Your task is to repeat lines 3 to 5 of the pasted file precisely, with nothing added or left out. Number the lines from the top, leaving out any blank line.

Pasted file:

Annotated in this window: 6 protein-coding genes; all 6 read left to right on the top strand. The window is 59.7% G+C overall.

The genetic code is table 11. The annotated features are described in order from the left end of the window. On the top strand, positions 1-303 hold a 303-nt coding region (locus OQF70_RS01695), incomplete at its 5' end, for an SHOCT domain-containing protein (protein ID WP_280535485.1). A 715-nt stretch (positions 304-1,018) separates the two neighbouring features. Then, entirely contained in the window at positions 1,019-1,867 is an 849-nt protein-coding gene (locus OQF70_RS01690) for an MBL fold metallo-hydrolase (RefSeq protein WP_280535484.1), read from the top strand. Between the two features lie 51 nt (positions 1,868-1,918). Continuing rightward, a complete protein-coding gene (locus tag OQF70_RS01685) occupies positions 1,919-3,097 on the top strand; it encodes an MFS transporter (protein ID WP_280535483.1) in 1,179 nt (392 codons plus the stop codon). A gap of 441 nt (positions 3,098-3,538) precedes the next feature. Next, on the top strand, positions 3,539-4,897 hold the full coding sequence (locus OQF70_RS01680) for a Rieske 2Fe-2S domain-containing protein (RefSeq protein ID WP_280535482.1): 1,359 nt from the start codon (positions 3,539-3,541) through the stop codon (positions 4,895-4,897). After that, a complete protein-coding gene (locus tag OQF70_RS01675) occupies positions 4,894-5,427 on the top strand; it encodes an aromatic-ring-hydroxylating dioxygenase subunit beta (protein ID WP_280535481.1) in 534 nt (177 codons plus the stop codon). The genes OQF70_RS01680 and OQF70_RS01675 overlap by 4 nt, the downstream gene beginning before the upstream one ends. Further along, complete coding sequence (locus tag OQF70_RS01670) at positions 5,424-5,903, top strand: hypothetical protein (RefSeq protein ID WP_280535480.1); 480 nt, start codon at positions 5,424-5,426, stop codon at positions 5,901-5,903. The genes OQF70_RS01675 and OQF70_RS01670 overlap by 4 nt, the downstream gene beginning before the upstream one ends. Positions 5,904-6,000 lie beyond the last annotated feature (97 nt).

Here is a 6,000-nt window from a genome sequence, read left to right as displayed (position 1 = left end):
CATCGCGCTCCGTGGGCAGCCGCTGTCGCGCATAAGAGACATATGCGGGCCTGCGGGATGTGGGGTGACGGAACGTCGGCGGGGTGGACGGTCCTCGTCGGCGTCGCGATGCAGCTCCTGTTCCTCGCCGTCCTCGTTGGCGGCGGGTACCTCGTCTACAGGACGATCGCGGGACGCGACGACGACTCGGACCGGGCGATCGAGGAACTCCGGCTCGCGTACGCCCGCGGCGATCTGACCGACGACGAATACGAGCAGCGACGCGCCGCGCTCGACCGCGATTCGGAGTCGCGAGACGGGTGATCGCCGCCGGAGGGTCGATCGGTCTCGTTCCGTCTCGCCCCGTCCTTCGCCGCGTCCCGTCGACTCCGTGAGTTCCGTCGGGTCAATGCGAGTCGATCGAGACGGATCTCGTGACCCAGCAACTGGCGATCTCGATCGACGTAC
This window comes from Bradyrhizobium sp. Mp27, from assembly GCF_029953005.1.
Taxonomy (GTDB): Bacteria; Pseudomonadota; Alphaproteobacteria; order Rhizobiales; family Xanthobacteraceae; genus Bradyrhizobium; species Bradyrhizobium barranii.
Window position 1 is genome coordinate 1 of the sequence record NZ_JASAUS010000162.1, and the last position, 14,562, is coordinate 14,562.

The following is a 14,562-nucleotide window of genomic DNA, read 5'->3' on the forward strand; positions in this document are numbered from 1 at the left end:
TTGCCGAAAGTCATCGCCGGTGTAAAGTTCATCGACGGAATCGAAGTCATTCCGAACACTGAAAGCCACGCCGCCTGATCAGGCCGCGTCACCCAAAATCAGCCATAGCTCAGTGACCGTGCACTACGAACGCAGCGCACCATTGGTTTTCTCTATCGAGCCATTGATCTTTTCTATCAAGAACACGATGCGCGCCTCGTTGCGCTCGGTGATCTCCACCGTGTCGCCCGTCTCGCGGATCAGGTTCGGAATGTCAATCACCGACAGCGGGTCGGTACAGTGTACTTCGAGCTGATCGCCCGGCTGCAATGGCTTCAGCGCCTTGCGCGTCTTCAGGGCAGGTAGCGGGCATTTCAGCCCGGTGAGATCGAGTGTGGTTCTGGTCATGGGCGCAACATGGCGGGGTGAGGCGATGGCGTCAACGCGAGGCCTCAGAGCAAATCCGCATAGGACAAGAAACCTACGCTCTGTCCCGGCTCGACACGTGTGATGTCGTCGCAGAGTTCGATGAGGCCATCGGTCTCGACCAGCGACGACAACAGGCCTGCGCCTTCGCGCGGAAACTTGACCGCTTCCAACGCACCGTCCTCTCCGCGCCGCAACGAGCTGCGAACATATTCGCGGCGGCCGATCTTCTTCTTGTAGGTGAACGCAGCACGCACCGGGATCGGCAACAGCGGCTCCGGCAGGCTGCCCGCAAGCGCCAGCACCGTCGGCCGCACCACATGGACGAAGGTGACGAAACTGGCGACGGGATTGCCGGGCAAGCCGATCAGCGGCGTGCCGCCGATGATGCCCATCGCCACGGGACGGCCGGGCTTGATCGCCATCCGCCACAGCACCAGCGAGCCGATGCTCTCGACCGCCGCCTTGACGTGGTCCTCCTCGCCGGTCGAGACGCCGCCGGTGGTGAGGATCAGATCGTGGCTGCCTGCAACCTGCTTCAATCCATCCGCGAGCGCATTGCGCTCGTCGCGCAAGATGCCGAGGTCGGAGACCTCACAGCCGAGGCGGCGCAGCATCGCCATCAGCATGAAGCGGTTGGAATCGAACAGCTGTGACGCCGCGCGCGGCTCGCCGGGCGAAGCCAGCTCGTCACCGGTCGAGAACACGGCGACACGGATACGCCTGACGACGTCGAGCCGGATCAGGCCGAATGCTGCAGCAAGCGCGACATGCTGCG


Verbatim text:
Here is a 6,000-nt window from a genome sequence, read left to right as displayed (position 1 = left end):
CATCGCGCTCCGTGGGCAGCCGCTGTCGCGCATAAGAGACATATGCGGGCCTGCGGGATGTGGGGTGACGGAACGTCGGCGGGGTGGACGGTCCTCGTCGGCGTCGCGATGCAGCTCCTGTTCCTCGCCGTCCTCGTTGGCGGCGGGTACCTCGTCTACAGGACGATCGCGGGACGCGACGACGACTCGGACCGGGCGATCGAGGAACTCCGGCTCGCGTACGCCCGCGGCGATCTGACCGACGACGAATACGAGCAGCGACGCGCCGCGCTCGACCGCGATTCGGAGTCGCGAGACGGGTGATCGCCGCCGGAGGGTCGATCGGTCTCGTTCCGTCTCGCCCCGTCCTTCGCCGCGTCCCGTCGACTCCGTGAGTTCCGTCGGGTCAATGCGAGTCGATCGAGACGGATCTCGTGACCCAGCAACTGGCGATCTCGATCGACGTAC
This window comes from Bradyrhizobium sp. Mp27, from assembly GCF_029953005.1.